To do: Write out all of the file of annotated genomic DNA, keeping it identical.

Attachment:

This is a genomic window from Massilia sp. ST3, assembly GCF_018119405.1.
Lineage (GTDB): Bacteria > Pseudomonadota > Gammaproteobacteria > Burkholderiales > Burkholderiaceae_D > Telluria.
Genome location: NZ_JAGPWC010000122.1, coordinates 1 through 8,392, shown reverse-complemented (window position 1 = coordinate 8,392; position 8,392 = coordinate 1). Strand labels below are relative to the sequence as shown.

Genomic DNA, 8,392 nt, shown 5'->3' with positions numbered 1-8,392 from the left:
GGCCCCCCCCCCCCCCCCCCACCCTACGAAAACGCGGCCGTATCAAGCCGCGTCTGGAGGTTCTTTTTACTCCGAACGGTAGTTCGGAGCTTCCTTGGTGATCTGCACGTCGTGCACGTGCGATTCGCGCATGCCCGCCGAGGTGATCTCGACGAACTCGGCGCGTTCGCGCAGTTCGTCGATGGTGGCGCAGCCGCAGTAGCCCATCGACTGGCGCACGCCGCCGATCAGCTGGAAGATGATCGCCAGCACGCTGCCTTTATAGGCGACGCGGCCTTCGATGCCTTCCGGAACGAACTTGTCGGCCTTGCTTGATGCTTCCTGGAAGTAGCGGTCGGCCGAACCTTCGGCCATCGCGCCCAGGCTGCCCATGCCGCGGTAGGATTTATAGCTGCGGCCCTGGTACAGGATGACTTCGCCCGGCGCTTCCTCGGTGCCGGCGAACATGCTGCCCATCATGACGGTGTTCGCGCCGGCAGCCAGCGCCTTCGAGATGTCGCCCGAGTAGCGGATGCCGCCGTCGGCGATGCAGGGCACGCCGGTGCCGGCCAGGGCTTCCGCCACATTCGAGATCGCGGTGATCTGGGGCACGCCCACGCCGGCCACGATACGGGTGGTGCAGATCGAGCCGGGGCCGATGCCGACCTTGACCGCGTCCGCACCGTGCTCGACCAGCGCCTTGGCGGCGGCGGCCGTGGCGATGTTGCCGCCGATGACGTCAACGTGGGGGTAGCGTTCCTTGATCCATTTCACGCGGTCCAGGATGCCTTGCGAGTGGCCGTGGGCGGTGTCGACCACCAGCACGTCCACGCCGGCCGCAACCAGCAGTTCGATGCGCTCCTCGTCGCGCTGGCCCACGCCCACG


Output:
This is a genomic window from Massilia sp. ST3, assembly GCF_018119405.1.
Lineage (GTDB): Bacteria > Pseudomonadota > Gammaproteobacteria > Burkholderiales > Burkholderiaceae_D > Telluria.
Genome location: NZ_JAGPWC010000122.1, coordinates 1 through 8,392, shown reverse-complemented (window position 1 = coordinate 8,392; position 8,392 = coordinate 1). Strand labels below are relative to the sequence as shown.

Genomic DNA, 8,392 nt, shown 5'->3' with positions numbered 1-8,392 from the left:
GGCCCCCCCCCCCCCCCCCCACCCTACGAAAACGCGGCCGTATCAAGCCGCGTCTGGAGGTTCTTTTTACTCCGAACGGTAGTTCGGAGCTTCCTTGGTGATCTGCACGTCGTGCACGTGCGATTCGCGCATGCCCGCCGAGGTGATCTCGACGAACTCGGCGCGTTCGCGCAGTTCGTCGATGGTGGCGCAGCCGCAGTAGCCCATCGACTGGCGCACGCCGCCGATCAGCTGGAAGATGATCGCCAGCACGCTGCCTTTATAGGCGACGCGGCCTTCGATGCCTTCCGGAACGAACTTGTCGGCCTTGCTTGATGCTTCCTGGAAGTAGCGGTCGGCCGAACCTTCGGCCATCGCGCCCAGGCTGCCCATGCCGCGGTAGGATTTATAGCTGCGGCCCTGGTACAGGATGACTTCGCCCGGCGCTTCCTCGGTGCCGGCGAACATGCTGCCCATCATGACGGTGTTCGCGCCGGCAGCCAGCGCCTTCGAGATGTCGCCCGAGTAGCGGATGCCGCCGTCGGCGATGCAGGGCACGCCGGTGCCGGCCAGGGCTTCCGCCACATTCGAGATCGCGGTGATCTGGGGCACGCCCACGCCGGCCACGATACGGGTGGTGCAGATCGAGCCGGGGCCGATGCCGACCTTGACCGCGTCCGCACCGTGCTCGACCAGCGCCTTGGCGGCGGCGGCCGTGGCGATGTTGCCGCCGATGACGTCAACGTGGGGGTAGCGTTCCTTGATCCATTTCACGCGGTCCAGGATGCCTTGCGAGTGGCCGTGGGCGGTGTCGACCACCAGCACGTCCACGCCGGCCGCAACCAGCAGTTCGATGCGCTCCTCGTCGCGCTGGCCCACGCCCACG